Titanium isotopic evidence for felsic crust and plate tectonics 3.5 billion years ago

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Science  22 Sep 2017:
Vol. 357, Issue 6357, pp. 1271-1274
DOI: 10.1126/science.aan8086

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An early call for plate tectonics

The composition of continental crust far back in Earth's history gives us insight into when plate tectonics ramped up and has influenced ocean chemistry. Greber et al. looked at titanium isotopes in shales, which form from eroded continental crustal sediments, to estimate the composition 3.5 billion years ago, closer to the origins of Earth. They found a silica-rich composition, which indicates that plate tectonics was happening deep in our distant past. Other changes in crustal composition might be linked to changing ocean chemistry and major events such as the oxygenation of our atmosphere.

Science, this issue p. 1271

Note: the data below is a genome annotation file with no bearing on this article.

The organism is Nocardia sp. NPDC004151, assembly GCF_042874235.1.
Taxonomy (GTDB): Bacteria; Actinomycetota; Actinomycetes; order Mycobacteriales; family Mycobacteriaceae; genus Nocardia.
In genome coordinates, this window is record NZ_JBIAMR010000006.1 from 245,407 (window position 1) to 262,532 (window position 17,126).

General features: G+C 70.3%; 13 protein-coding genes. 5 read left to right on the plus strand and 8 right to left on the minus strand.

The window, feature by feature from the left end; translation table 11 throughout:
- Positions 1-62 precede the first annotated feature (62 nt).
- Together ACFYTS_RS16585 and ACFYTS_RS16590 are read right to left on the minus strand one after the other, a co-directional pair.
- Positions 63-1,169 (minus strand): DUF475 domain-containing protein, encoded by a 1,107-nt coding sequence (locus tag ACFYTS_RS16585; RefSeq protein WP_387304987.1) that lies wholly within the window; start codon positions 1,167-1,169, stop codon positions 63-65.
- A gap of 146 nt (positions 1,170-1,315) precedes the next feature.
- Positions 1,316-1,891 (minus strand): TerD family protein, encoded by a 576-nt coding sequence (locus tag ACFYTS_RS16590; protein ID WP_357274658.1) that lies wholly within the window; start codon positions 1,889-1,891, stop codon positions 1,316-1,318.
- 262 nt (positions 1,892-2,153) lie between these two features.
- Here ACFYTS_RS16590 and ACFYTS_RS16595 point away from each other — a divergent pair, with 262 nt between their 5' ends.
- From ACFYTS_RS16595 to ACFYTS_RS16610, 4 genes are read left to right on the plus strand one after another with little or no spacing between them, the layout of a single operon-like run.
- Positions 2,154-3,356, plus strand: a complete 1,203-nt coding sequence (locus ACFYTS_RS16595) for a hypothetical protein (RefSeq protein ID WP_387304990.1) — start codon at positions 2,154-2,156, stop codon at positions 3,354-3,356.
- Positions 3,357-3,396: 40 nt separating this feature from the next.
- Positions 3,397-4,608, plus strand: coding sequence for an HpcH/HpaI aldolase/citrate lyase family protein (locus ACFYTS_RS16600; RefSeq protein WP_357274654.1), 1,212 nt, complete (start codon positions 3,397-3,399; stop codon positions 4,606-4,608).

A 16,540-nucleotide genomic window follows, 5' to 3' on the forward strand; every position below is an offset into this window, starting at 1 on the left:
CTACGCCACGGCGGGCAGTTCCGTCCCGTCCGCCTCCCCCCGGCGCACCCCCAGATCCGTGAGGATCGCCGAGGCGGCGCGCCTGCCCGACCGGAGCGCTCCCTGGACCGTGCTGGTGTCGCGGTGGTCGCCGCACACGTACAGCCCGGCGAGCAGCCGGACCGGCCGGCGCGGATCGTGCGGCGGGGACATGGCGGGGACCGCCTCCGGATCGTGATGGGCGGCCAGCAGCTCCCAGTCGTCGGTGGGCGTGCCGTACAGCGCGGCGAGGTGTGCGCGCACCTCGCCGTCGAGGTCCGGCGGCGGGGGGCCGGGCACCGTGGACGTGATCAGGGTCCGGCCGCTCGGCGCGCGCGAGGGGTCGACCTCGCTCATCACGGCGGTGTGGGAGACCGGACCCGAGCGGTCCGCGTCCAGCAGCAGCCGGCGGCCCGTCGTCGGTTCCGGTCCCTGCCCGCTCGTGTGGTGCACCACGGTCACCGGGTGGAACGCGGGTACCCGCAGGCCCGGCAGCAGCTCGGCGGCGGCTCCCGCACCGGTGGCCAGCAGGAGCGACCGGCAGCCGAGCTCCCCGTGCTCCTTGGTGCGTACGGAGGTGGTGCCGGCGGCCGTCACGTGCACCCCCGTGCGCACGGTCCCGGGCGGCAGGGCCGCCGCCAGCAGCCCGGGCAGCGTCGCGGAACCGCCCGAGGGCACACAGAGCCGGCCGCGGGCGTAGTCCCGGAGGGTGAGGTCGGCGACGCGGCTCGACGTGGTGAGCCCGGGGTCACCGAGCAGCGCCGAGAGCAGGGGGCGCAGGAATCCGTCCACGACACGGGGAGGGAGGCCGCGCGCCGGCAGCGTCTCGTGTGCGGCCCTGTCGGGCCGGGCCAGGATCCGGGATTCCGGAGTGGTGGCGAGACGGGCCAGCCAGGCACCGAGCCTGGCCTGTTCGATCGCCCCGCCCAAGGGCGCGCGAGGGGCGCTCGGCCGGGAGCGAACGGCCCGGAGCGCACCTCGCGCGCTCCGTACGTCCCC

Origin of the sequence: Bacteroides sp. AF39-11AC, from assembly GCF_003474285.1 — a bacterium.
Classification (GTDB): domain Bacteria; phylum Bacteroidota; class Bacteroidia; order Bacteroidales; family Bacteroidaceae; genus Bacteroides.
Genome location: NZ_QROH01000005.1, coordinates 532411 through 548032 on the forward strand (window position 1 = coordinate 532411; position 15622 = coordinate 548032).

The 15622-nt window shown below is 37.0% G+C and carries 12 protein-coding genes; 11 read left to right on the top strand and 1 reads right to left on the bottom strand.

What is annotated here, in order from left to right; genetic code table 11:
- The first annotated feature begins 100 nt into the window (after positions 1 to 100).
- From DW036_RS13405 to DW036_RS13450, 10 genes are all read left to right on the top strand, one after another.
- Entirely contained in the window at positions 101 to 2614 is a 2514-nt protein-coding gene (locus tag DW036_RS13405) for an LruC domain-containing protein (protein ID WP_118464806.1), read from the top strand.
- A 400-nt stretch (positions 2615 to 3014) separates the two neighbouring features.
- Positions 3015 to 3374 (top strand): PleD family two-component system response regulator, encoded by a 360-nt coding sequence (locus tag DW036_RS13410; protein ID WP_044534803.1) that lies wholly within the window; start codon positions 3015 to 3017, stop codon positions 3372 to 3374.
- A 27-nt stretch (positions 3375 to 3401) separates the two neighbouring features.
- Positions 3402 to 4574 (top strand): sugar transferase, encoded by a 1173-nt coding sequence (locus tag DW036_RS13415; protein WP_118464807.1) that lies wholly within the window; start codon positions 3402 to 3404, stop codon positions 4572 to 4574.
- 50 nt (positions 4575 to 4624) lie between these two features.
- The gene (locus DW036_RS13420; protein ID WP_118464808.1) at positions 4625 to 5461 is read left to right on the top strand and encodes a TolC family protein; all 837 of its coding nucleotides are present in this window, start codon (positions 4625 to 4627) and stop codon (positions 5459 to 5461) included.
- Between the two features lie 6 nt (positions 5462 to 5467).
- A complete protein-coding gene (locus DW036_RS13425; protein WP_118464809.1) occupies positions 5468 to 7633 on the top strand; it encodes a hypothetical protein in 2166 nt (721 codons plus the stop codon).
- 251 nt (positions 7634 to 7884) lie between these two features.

Earth exhibits a dichotomy in elevation and chemical composition between the continents and ocean floor. Reconstructing when this dichotomy arose is important for understanding when plate tectonics started and how the supply of nutrients to the oceans changed through time. We measured the titanium isotopic composition of shales to constrain the chemical composition of the continental crust exposed to weathering and found that shales of all ages have a uniform isotopic composition. This can only be explained if the emerged crust was predominantly felsic (silica-rich) since 3.5 billion years ago, requiring an early initiation of plate tectonics. We also observed a change in the abundance of biologically important nutrients phosphorus and nickel across the Archean-Proterozoic boundary, which might have helped trigger the rise in atmospheric oxygen.

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